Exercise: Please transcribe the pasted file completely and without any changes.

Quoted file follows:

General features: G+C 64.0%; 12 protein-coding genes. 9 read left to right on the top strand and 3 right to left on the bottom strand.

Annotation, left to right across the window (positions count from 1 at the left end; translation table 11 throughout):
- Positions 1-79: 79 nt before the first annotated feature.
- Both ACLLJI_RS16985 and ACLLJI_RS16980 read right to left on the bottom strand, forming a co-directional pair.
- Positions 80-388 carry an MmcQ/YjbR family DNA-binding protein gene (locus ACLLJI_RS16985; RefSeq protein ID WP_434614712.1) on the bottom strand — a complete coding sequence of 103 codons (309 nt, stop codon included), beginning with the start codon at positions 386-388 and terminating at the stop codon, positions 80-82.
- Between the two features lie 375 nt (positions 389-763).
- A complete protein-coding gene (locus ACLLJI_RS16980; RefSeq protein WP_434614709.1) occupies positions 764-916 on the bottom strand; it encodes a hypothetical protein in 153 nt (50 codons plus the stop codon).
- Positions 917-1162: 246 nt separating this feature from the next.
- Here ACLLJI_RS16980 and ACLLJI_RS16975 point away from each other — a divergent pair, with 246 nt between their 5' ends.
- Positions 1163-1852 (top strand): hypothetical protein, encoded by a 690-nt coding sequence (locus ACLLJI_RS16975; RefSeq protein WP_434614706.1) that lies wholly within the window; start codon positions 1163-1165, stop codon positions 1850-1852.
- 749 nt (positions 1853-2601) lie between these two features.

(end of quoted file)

General features: G+C 64.0%; 12 protein-coding genes. 9 read left to right on the top strand and 3 right to left on the bottom strand.

Annotation, left to right across the window (positions count from 1 at the left end; translation table 11 throughout):
- Positions 1-79: 79 nt before the first annotated feature.
- Both ACLLJI_RS16985 and ACLLJI_RS16980 read right to left on the bottom strand, forming a co-directional pair.
- Positions 80-388 carry an MmcQ/YjbR family DNA-binding protein gene (locus ACLLJI_RS16985; RefSeq protein ID WP_434614712.1) on the bottom strand — a complete coding sequence of 103 codons (309 nt, stop codon included), beginning with the start codon at positions 386-388 and terminating at the stop codon, positions 80-82.
- Between the two features lie 375 nt (positions 389-763).
- A complete protein-coding gene (locus ACLLJI_RS16980; RefSeq protein WP_434614709.1) occupies positions 764-916 on the bottom strand; it encodes a hypothetical protein in 153 nt (50 codons plus the stop codon).
- Positions 917-1162: 246 nt separating this feature from the next.
- Here ACLLJI_RS16980 and ACLLJI_RS16975 point away from each other — a divergent pair, with 246 nt between their 5' ends.
- Positions 1163-1852 (top strand): hypothetical protein, encoded by a 690-nt coding sequence (locus ACLLJI_RS16975; RefSeq protein WP_434614706.1) that lies wholly within the window; start codon positions 1163-1165, stop codon positions 1850-1852.
- 749 nt (positions 1853-2601) lie between these two features.